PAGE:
- Louis V Koons
Jeff Koons is a man of no small measures. Last November he showed the city of Paris a small gesture of goodwill in the form of a glass bunch of flowers that cost (the Fonds pour Paris) around 3millions Euros to produce. Though the sculpture is yet to actually be made, Koons has not stopped in his creative surge. This year he is going even bigger.
Sticking to French ties Koons has become the next in a string of artists to design a collection of bags for Louis Vuitton. Commissioned by Delphine Arnault, Koons’ new line will be called ‘Masters’, channeling
the greats from the art historical cannon. Not only will these bags appropriate the old works directly, but just in case you were at a loss as to who painted the Mona Lisa, Koons has kindly added a name tag to each of his designs which , naturally, is in large golden letters.
For those who are a little shy of the top heavy price tag that Koons’ larger sculptures command, these bags start at just $3,200. In effect it’s two for the price of one, buy one Koons get a Da Vinci (or Van Gogh, Titian, Rubens etc etc)
Koons states that in making these works more accessible he is raising the awareness of the Old Masters, whilst others argue that Koons is merely inflating his own ego by insinuating that his artwork is on a par with the greatest.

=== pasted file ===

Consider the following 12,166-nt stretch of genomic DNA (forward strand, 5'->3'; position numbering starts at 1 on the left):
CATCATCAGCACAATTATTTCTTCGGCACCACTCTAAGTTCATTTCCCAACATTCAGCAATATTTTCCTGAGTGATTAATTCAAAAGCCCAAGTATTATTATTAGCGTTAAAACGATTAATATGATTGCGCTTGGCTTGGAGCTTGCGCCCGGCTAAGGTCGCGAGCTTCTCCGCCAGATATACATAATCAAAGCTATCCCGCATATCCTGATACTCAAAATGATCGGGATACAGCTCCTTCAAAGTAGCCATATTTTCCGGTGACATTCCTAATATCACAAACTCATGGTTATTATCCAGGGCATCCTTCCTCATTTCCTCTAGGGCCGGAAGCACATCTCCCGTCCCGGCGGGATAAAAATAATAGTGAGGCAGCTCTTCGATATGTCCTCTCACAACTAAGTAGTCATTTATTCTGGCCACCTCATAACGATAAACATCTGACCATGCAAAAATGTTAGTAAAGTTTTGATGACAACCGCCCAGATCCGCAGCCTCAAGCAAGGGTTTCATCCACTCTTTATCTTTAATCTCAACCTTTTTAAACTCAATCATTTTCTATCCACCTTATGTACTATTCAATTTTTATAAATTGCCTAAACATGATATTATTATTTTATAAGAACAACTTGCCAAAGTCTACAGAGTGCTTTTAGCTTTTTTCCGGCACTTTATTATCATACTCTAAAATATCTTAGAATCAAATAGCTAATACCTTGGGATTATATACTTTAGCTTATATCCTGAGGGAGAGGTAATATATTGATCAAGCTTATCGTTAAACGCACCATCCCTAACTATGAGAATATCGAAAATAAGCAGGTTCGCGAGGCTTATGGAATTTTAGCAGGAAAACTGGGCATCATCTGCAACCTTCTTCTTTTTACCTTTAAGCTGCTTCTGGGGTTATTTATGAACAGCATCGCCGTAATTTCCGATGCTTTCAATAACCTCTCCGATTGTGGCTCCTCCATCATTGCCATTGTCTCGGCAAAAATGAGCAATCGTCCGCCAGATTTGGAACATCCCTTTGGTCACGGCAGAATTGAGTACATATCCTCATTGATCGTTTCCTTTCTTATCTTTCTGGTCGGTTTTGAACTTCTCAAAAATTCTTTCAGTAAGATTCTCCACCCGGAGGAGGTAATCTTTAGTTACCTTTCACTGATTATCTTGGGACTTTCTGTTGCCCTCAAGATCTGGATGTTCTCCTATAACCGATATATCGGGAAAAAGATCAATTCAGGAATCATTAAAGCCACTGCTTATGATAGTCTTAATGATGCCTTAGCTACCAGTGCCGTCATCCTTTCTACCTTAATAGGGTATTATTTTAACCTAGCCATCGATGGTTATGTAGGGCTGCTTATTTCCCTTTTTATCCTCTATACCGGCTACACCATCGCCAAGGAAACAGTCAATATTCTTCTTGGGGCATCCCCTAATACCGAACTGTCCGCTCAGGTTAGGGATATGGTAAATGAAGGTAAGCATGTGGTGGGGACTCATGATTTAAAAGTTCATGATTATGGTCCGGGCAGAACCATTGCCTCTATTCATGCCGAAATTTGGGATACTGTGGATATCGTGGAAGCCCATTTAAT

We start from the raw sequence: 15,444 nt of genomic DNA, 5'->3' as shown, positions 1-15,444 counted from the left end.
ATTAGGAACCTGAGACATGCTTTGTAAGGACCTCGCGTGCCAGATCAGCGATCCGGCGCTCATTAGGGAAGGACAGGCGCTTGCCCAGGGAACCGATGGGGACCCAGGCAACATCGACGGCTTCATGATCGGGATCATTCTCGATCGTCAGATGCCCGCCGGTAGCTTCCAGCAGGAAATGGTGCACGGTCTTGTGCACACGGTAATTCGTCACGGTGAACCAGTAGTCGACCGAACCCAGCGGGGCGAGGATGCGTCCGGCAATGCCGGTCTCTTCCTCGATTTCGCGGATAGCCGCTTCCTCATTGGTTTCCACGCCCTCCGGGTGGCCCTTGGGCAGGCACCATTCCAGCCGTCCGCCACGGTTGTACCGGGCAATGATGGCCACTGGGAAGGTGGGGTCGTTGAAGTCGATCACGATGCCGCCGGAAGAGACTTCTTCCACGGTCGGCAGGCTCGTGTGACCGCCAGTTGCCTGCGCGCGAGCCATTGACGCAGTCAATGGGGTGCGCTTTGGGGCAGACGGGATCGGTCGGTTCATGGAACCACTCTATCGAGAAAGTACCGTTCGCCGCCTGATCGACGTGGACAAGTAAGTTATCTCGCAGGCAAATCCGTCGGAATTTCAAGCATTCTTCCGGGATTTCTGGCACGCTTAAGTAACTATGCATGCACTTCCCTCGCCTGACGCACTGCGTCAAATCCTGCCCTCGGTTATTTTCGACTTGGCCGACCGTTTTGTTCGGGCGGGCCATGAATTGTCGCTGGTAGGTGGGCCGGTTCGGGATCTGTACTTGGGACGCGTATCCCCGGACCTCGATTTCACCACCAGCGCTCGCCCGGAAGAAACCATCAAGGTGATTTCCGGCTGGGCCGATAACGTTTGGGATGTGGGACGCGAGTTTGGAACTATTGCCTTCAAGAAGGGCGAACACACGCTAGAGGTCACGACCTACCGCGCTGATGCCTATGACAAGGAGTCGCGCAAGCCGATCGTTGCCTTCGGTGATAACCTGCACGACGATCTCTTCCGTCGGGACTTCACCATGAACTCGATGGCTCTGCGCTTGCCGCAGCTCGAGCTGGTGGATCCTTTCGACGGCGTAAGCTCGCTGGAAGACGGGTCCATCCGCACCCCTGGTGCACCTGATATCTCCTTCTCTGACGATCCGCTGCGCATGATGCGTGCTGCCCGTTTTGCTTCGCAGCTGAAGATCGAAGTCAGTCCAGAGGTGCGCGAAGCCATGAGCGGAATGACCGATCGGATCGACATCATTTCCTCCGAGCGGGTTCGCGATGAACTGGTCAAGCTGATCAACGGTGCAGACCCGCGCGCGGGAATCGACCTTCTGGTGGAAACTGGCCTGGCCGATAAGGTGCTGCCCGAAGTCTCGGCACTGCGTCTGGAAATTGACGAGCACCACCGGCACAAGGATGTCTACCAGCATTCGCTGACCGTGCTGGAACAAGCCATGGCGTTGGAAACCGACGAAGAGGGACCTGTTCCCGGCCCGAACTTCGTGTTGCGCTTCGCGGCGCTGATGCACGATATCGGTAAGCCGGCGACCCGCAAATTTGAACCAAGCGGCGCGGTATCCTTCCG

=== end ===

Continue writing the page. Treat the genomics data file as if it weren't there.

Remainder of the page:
So are these style steals or are they just incredibly expensive prints? When you look at prints sold by Koons, the spenniest of the lot would set you back a cool 1.45 million USD and yet just last July one of his pieces failed to sell against an estimate of just 800 to 1,200 pounds.
Whilst stylistically this new collaboration has no obvious artistic merit, it is a classic tongue in cheek contribution that has Koons written all over it.
These “marmite” bags as GQ has branded them, go on sale this week. So far the celebrities who have been associated with the bags include. So it begs the questions; how much were they paid to pose with the bags? Or how much would you pay to carry a little bit of the Mona Lisa around with you? Then finally, is replicating a piece so special, so delicate, so mysterious and so debated over nearly 600 years in the form of a bag, rather mocking of the original? For such pieces that have, and will continue to stand the test of time, being appreciated, challenged and intellectualised, will this Koons’ collaborated ever be mentioned in the history books of tomorrow, let alone in years to come?